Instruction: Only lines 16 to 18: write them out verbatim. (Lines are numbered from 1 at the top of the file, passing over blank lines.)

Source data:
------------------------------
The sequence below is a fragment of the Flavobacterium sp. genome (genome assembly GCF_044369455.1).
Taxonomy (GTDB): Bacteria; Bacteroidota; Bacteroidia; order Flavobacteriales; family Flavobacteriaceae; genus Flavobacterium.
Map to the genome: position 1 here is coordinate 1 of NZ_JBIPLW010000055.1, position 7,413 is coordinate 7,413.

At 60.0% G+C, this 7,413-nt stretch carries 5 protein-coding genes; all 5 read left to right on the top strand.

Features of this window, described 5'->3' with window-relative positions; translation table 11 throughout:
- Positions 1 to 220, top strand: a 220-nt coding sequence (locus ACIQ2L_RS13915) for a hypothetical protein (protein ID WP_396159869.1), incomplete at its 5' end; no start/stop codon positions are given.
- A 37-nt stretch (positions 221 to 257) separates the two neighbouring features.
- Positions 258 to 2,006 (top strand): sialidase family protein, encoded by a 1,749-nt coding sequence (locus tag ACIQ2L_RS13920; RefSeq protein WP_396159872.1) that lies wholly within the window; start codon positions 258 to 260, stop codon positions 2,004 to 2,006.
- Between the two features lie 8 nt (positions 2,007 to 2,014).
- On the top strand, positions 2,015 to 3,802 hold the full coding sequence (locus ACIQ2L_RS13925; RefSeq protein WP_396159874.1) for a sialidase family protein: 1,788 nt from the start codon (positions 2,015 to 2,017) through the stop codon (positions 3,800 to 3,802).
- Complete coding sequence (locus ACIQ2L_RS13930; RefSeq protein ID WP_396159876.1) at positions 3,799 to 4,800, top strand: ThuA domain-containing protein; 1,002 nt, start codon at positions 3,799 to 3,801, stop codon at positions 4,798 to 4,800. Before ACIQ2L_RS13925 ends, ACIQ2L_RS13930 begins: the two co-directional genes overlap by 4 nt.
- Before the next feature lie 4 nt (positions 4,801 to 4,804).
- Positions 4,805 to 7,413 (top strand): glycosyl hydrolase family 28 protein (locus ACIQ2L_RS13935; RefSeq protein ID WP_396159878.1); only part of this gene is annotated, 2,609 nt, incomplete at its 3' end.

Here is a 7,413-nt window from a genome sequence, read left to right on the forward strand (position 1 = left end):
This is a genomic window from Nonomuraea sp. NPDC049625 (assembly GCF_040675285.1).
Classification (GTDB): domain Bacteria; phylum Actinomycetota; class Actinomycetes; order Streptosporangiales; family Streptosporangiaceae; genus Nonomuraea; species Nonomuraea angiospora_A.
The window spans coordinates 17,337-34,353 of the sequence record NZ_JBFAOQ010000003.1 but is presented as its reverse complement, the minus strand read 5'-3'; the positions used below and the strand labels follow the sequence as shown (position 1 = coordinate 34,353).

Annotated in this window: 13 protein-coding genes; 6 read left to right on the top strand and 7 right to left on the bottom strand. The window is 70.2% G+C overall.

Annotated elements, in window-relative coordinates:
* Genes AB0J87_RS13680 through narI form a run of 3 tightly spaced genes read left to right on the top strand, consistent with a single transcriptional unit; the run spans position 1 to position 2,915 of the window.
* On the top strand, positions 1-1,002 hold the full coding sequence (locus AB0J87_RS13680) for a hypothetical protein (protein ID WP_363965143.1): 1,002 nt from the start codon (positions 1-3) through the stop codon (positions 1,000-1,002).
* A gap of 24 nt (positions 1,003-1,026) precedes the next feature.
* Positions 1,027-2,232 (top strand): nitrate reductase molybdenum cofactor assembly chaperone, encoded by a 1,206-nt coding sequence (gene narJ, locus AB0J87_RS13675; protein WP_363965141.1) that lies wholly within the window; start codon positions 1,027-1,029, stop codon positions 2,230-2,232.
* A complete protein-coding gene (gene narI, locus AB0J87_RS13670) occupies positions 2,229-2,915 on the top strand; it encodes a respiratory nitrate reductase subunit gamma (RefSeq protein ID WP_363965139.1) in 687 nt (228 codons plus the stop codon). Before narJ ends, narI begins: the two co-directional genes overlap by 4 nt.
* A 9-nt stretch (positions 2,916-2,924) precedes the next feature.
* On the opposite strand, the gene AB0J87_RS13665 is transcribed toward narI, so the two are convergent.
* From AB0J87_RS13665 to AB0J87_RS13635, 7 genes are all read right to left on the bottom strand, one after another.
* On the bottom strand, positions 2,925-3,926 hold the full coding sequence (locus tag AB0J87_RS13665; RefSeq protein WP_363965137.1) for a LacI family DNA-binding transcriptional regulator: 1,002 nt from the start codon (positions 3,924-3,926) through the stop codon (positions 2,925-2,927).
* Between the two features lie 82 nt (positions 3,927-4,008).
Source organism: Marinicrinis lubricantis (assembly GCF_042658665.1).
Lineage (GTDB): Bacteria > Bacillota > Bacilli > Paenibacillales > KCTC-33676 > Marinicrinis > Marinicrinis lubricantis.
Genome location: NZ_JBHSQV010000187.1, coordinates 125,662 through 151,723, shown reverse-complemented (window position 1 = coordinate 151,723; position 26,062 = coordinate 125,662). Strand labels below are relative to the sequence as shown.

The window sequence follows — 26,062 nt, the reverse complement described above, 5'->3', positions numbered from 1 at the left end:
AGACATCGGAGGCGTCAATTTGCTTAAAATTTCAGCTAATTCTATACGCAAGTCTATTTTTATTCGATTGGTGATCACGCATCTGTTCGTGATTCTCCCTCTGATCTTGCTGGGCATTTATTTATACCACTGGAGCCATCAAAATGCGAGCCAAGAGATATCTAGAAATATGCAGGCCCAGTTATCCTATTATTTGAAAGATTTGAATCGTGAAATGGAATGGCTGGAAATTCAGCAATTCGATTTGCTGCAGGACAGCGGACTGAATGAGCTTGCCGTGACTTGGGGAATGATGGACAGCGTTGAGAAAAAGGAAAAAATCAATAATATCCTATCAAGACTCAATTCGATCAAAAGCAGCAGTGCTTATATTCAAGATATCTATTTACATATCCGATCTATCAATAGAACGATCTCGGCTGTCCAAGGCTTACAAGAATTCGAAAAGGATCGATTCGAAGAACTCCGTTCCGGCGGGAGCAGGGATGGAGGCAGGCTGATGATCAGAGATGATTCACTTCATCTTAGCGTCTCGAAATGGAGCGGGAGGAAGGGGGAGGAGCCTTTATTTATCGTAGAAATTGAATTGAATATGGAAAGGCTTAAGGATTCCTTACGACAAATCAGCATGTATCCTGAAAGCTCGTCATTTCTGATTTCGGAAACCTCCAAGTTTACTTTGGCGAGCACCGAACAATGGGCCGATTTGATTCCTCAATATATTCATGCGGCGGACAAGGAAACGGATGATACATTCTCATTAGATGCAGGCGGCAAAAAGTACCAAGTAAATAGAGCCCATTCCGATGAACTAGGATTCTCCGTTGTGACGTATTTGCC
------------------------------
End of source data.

Classification (GTDB): domain Bacteria; phylum Actinomycetota; class Actinomycetes; order Streptosporangiales; family Streptosporangiaceae; genus Nonomuraea; species Nonomuraea angiospora_A.
The window spans coordinates 17,337-34,353 of the sequence record NZ_JBFAOQ010000003.1 but is presented as its reverse complement, the minus strand read 5'-3'; the positions used below and the strand labels follow the sequence as shown (position 1 = coordinate 34,353).

Annotated in this window: 13 protein-coding genes; 6 read left to right on the top strand and 7 right to left on the bottom strand. The window is 70.2% G+C overall.